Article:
Best Red Velvet And Frosting Recipe???

Baking By jamielu23 Updated 23 Sep 2010 , 3:20pm by bigcakes

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jamielu23 Posted 23 Sep 2010 , 2:15am
post #1 of 5

I need to find a really good red velvet and a frosting. Whats your favorite???

4 replies
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mimido Posted 23 Sep 2010 , 1:32pm
post #2 of 5

I use Cakeman Ravens cake and frosting. You can Google it. Always get rave reveiws when i use it.

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kareninflorida Posted 23 Sep 2010 , 2:40pm
post #3 of 5

I have yet to find a better recipe for red velvet cake than Cook's Country's version. It's got a fine, tender crumb and is not too cocoa-y:

Red Velvet Cake with Cream Cheese Frosting
Serves 12


2 1/4 cups all-purpose flour
1 1/2 teaspoons baking soda
Pinch salt
1 cup buttermilk
1 tablespoon white vinegar
1 teaspoon vanilla extract
2 large eggs
2 tablespoons natural cocoa powder
2 tablespoons red food coloring
12 tablespoons (1 1/2 sticks) unsalted butter , softened
1 1/2 cups granulated sugar


16 tablespoons unsalted butter , softened
4 cups confectioners' sugar
16 ounces cream cheese , cut into 8 pieces, softened
1 1/2 teaspoons vanilla extract
Pinch salt

1. For the cake: Adjust oven rack to middle position and heat oven to 350 degrees. Grease and flour two 9-inch cake pans. Whisk flour, baking soda, and salt in medium bowl. Whisk buttermilk, vinegar, vanilla, and eggs in large measuring cup. Mix cocoa with food coloring in small bowl until a smooth paste forms.

2. With electric mixer on medium-high speed, beat butter and sugar together until fluffy, about 2 minutes, scraping down bowl as necessary. Add one-third of flour mixture and beat on medium-low speed until just incorporated, about 30 seconds. Add half of buttermilk mixture and beat on low speed until combined, about 30 seconds. Scrape down bowl as necessary and repeat with half of remaining flour mixture, remaining buttermilk mixture, and finally remaining flour mixture. Scrape down bowl, add cocoa mixture, and beat on medium speed until completely incorporated, about 30 seconds. Using rubber spatula, give batter final stir. Scrape into prepared pans and bake until toothpick inserted in center comes out clean, about 25 minutes. Cool cakes in pans 10 minutes then turn out onto rack to cool completely, at least 30 minutes.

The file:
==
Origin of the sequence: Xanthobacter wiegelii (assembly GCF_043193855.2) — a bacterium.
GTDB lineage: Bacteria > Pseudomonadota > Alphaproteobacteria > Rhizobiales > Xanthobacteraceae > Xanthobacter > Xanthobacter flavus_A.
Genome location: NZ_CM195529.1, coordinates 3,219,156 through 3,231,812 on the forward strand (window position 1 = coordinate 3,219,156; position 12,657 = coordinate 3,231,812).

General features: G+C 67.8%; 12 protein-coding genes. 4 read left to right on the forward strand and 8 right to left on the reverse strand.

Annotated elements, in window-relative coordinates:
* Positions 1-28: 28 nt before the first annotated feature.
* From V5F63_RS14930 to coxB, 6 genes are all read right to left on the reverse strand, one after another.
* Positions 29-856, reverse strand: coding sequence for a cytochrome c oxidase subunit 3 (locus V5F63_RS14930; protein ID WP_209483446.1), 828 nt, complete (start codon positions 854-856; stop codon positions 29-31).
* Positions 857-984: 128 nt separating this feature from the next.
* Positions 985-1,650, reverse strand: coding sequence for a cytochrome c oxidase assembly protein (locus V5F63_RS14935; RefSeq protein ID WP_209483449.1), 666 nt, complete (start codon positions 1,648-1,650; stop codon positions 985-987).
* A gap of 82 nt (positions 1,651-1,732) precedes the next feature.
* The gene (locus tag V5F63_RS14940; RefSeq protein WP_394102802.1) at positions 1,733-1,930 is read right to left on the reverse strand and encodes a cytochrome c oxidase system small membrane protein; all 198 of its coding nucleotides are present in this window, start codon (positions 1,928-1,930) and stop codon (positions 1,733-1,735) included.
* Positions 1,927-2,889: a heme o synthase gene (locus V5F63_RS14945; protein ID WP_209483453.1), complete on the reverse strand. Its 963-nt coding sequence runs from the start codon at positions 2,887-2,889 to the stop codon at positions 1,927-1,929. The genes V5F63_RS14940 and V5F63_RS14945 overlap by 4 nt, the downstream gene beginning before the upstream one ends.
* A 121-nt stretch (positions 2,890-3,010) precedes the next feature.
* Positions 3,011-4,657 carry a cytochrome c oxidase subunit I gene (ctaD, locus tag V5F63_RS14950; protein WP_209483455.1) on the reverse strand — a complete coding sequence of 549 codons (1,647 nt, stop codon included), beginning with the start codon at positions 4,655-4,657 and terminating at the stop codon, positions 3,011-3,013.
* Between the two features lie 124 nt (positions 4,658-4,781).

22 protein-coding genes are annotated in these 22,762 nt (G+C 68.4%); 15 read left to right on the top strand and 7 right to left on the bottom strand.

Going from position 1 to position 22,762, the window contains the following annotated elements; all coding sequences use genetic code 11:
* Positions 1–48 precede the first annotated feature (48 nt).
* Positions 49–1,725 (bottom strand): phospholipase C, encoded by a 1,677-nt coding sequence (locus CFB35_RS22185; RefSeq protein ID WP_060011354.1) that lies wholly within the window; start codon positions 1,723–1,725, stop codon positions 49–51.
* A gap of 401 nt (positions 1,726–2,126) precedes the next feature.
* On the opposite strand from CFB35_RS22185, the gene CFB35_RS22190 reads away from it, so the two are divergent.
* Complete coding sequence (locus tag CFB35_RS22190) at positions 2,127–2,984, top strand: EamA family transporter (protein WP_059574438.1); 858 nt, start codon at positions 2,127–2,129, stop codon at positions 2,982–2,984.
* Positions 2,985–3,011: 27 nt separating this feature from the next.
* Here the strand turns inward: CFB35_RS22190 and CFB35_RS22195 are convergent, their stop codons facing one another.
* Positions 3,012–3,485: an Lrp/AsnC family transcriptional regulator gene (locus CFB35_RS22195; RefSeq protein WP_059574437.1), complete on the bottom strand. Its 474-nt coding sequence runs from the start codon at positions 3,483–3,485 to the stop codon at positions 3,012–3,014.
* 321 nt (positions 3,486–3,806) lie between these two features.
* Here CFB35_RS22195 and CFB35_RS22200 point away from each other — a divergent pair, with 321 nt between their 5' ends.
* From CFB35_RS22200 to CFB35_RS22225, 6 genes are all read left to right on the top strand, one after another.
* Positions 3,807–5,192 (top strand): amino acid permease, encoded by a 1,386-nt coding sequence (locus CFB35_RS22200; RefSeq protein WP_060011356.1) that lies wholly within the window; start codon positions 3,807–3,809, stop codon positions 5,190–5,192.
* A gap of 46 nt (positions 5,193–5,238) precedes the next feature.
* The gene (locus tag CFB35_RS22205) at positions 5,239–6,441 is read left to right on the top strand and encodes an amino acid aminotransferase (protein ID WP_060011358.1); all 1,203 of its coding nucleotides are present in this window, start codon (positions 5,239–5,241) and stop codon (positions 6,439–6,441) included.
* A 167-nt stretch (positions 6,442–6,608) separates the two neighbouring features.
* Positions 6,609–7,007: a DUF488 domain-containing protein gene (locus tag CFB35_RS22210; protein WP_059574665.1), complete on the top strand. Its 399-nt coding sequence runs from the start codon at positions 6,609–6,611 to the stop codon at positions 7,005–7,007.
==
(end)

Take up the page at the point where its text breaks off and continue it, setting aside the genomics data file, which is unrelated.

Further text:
3. For the frosting: With electric mixer, beat butter and sugar on medium-high speed until fluffy, about 2 minutes. Add cream cheese, one piece at a time, and beat until incorporated, about 30 seconds. Beat in vanilla and salt. Refrigerate until ready to use.

4. When cakes are cooled, spread about 2 cups frosting on one cake layer. Top with second cake layer and spread top and sides of cake with remaining frosting. Cover and refrigerate until ready to serve, up to 3 days.

I've also had good luck with this frosting recipe that I recently found online. I found that it wasn't overly sweet like most cream cheese frostings, and it had a very good consistency:

Cream Cheese Frosting
from Annie's Eats, originally from Confections of a Foodie Bride

·12 ounces cream cheese (still cold - not softened)
·7 1/2 Tablespoons unsalted butter, softened
·1 Tablespoon vanilla extract
·3 3/4 cups confectioners sugar, sifted

Cream the butter and cream cheese in the bowl of a stand mixer fitted with the paddle attachment, until creamy and smooth, 2-3 minutes. Add the vanilla extract. Gradually add the confectioners sugar over low speed, and when well combined, increase to medium. Beat until smooth.


I just compared the two (Cakeman Raven's recipe and Cook's Country) and they use the exact same ingredients, but with slightly varied amounts. For example, Cakeman Raven's recipe calls for 1 teaspoon of cocoa while Cook's Country uses 1 tablespoon because they found that using that specific amount of cocoa produced the best color without adding too much cocoa flavor.

That's why I always tend to go with recipes from Cook's Country and Cook's Illustrated/America's Test Kitchen: because they test all their recipes many times over - often hundreds of times - until they perfect them. I also like the fact that they explain exactly why they used a particular ingredient, amount, &/or technique to achieve their end result. There are plenty of red velvet recipes, for example, that don't call for either buttermilk or vinegar, yet those two ingredients apparently help to create that fine, tender texture when they chemically react to the baking soda in the recipe. Too much baking soda or too little will not produce an optimum result. It's just the difference between a pretty good cake and a really great cake, in my opnion.

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luntus Posted 23 Sep 2010 , 2:54pm
post #4 of 5

try MacsMom's redvelvet recipe on the gourmet thread. very yummy. my family did not like red velvet until I tried her recipe and had to make a second cake just so I could cover it. we kept breaking off bits from the first cake until I gave up and we just finished it without and filling. It was soooo good.

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bigcakes Posted 23 Sep 2010 , 3:20pm
post #5 of 5

McCormick the seasoning. Has a great red velvet recipe. I made heart shaped cakes for valentines day with the recipe. Sold 75 of them to a local restraunt that ended up selling out.

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